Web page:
Originally planned for June, Hidalgo’s swim was postponed due to snap parliamentary elections in France. On the initial date, the hashtag ”jechiedanslaSeine” (“I’m pooping in the Seine”) trended on social media as some threatened to protest the Olympics by defecating upstream.
Concerns over the Seine’s flow and pollution levels have persisted, prompting daily water quality tests by the monitoring group Eau de Paris. Results in early June indicated unsafe levels of E. coli bacteria, followed by recent improvements.
The Seine will host several open water swimming events during the Games, including marathon swimming at the Olympic Games and the swimming legs of the Olympic and Paralympic triathlons.


Trump website features image of his bloody face to raise funds

Updated 15 July 2024
Follow

Trump website features image of his bloody face to raise funds

WASHINGTON: Former US President Donald Trump’s website featured an image of him with a bloodied face on Monday morning to urge supporters to donate to his campaign and come together in the spirit of unity and peace following this weekend’s shooting.
The website redirected prospective donors to a page on fundraising platform WinRed that shows a black and white image taken by an Associated Press photographer that Trump has described as “iconic.”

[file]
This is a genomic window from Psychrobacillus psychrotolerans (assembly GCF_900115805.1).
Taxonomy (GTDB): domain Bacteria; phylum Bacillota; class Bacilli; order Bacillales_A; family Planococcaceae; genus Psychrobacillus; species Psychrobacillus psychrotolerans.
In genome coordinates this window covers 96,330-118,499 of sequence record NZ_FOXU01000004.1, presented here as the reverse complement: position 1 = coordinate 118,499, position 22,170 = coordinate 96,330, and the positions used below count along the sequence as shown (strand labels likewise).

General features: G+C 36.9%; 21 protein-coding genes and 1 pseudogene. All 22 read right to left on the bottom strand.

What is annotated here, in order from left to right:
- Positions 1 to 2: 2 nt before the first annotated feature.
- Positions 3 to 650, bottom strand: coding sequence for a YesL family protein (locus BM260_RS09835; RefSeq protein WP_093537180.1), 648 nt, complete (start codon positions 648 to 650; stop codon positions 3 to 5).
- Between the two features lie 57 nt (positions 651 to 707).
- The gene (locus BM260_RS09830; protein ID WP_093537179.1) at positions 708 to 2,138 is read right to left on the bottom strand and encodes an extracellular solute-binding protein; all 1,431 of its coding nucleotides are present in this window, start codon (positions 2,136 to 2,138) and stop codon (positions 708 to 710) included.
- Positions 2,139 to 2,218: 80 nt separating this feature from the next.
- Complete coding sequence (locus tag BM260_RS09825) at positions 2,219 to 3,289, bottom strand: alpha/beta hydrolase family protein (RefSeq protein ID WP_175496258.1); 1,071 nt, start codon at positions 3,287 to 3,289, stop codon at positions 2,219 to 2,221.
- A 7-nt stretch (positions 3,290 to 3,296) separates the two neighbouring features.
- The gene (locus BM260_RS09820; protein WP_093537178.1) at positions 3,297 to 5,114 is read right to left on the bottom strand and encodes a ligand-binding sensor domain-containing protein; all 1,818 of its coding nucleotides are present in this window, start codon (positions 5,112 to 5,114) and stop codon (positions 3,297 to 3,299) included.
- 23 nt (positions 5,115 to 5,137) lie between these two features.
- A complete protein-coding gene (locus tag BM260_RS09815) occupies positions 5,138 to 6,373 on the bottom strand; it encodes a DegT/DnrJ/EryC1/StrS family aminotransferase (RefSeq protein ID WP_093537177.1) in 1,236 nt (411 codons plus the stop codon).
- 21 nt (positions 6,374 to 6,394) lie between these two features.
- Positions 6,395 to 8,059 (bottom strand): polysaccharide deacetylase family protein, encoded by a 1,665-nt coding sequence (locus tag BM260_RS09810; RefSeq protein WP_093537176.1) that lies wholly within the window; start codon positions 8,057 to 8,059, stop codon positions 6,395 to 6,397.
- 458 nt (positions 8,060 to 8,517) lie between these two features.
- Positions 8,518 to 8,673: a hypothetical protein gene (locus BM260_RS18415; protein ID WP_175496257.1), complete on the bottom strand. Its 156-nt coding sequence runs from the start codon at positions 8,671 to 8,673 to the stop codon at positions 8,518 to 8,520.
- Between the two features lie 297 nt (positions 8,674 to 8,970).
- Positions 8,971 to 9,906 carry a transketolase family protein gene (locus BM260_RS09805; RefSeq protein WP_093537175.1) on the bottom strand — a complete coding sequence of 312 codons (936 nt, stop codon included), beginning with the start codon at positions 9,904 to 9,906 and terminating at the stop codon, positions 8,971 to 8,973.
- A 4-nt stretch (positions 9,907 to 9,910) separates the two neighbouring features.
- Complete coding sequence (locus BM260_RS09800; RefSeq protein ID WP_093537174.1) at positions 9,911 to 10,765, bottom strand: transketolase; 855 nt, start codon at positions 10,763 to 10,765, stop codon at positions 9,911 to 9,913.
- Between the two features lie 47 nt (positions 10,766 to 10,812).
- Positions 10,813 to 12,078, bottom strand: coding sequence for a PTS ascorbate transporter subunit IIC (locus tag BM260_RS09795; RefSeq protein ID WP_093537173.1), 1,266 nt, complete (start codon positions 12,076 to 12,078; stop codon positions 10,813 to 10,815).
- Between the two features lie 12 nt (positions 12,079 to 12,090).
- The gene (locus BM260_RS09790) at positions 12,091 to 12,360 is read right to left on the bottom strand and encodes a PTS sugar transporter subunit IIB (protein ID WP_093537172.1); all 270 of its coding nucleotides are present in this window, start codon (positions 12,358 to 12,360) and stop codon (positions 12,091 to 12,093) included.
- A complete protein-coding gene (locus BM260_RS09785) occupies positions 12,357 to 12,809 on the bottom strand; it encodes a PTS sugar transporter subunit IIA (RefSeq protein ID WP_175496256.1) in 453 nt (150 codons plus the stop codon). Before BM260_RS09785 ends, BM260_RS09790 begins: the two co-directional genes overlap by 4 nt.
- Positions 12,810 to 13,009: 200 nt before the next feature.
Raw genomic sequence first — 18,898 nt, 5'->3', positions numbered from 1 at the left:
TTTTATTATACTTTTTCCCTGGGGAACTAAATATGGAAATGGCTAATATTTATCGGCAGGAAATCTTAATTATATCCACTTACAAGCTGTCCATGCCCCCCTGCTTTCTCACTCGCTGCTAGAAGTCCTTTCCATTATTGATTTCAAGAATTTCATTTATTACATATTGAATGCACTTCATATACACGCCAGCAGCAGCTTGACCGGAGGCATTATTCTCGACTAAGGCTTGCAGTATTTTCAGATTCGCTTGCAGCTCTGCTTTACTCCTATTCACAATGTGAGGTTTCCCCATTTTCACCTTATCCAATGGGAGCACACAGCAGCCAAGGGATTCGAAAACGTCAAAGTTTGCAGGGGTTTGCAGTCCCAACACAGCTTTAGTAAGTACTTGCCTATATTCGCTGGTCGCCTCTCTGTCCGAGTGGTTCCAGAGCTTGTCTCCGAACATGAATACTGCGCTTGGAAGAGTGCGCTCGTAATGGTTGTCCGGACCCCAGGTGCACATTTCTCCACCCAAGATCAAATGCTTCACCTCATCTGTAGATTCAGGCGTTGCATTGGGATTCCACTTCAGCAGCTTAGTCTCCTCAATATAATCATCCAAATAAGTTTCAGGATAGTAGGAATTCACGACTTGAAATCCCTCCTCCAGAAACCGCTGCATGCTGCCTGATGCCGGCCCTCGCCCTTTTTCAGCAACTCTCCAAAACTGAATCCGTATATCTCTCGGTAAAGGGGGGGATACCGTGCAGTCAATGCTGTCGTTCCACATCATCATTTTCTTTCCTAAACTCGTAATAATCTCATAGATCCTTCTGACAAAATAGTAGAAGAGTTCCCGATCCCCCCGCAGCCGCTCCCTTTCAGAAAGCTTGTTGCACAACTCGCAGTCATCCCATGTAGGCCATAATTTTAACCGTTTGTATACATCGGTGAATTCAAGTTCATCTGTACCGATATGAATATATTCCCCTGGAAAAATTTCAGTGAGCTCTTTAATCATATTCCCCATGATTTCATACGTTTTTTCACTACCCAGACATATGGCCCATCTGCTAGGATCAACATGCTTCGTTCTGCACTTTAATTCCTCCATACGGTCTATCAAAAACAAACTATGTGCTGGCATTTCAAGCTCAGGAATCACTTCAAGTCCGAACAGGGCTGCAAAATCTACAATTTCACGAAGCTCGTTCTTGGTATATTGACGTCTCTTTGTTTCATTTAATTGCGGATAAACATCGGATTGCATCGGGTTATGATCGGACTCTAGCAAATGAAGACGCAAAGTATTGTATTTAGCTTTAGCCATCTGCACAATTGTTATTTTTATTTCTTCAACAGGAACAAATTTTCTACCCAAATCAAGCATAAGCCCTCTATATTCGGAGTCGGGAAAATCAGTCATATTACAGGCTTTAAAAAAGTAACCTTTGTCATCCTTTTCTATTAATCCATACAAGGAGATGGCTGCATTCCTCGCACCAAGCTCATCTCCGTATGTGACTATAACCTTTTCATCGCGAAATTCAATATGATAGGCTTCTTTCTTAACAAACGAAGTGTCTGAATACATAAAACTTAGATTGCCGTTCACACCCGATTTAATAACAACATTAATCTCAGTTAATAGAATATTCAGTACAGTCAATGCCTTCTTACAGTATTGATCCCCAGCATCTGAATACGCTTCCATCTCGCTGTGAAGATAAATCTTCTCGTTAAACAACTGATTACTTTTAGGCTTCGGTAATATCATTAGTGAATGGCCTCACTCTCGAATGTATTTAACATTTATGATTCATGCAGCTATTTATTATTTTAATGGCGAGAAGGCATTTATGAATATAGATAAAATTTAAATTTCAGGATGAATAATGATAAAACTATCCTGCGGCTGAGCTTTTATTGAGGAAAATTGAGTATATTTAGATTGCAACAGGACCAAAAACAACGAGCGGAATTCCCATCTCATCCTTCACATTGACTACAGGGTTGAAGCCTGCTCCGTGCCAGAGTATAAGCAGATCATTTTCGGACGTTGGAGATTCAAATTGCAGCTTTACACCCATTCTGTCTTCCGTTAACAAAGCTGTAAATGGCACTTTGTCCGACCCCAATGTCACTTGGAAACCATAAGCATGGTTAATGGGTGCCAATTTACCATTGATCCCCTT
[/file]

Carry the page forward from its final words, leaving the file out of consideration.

It shows the Republican candidate’s face streaked with blood and his fist raised in defiance after a bullet pierced his upper right ear at a rally in Pennsylvania. The image was captioned with the words “FEAR NOT” written in upper case letters.
A message below the image read: “Unity. Peace. Make America Great Again.” The page also carried Trump’s signature and gave visitors to the website options to contribute at different levels.
In an interview published late on Sunday by the New York Post, Trump spoke about the images taken of him immediately after he was shot, including the photo featured on his campaign website.
“A lot of people say it’s the most iconic photo they’ve ever seen,” Trump was quoted as saying in the New York Post. “They’re right and I didn’t die. Usually you have to die to have an iconic picture.”
Trump, who is running against Democratic US President Joe Biden in November’s election, was shot by a 20-year-old man with a semiautomatic rifle on Saturday at the rally in Butler, Pennsylvania, authorities said.
One Trump supporter who attended the rally was killed, two others were wounded and the suspect was shot dead by security agents. The FBI said it was investigating the shooting as an assassination attempt.
Leaders of both the Republican and Democratic parties, including Trump and Biden, appealed to the bitterly divided country to unite and maintain calm after the shooting.
A GoFundMe campaign backed by Trump for the victims of the shooting at the former president’s rally had raised over $3.5 million by the end of Sunday.